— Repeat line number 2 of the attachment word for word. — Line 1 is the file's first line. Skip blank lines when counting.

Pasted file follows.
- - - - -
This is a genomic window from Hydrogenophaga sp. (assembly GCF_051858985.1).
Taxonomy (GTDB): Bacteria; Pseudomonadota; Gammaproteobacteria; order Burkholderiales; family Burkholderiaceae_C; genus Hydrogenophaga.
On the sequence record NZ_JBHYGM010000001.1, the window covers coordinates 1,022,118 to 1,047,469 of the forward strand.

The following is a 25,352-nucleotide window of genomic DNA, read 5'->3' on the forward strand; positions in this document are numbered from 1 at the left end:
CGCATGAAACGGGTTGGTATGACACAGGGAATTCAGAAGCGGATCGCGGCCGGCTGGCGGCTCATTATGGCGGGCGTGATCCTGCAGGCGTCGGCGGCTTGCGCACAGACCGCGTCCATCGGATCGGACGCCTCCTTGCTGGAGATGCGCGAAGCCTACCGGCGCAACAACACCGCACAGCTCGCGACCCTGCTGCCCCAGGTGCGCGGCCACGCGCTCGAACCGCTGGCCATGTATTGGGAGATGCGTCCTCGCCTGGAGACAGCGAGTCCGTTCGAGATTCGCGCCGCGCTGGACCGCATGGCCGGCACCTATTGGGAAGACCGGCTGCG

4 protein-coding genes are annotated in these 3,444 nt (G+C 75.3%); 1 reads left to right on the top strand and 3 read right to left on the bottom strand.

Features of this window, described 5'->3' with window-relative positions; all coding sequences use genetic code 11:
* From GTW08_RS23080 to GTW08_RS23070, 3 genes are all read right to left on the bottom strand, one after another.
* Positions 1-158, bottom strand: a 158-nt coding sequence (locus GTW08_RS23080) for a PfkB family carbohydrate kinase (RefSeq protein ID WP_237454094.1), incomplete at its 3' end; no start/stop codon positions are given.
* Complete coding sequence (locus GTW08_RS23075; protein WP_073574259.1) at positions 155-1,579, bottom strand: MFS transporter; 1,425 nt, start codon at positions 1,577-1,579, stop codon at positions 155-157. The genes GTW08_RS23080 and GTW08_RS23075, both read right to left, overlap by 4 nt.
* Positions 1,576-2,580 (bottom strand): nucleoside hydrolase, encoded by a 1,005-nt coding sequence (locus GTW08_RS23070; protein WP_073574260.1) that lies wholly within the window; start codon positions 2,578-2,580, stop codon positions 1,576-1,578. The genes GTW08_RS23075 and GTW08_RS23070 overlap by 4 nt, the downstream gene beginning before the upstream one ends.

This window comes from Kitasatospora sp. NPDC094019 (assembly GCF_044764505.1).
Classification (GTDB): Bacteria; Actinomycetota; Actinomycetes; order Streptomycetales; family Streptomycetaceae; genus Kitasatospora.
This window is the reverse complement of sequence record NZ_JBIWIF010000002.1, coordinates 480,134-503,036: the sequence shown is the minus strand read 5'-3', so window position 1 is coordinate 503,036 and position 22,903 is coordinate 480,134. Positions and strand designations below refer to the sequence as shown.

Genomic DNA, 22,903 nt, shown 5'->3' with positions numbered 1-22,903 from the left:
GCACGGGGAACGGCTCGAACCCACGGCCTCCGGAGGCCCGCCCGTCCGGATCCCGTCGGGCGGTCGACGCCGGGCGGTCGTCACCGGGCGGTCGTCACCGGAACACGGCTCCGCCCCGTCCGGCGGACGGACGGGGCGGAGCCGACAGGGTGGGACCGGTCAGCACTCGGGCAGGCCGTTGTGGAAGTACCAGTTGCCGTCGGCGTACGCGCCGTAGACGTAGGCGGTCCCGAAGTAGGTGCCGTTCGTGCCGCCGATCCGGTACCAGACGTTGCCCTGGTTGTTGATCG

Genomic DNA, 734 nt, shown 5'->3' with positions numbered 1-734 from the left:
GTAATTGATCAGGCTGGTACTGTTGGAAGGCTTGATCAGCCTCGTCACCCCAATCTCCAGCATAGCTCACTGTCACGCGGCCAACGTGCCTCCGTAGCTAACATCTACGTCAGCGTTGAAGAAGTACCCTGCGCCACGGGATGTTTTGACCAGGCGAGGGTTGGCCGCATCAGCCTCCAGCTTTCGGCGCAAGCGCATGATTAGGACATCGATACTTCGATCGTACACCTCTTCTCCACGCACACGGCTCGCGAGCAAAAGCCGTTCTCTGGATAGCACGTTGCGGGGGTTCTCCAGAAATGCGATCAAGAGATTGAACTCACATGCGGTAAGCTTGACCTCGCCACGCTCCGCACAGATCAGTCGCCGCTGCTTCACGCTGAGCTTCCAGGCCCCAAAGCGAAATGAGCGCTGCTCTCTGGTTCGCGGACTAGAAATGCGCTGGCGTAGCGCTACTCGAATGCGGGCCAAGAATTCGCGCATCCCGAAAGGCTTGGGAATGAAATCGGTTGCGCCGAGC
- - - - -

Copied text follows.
Taxonomy (GTDB): Bacteria; Pseudomonadota; Gammaproteobacteria; order Burkholderiales; family Burkholderiaceae_C; genus Hydrogenophaga.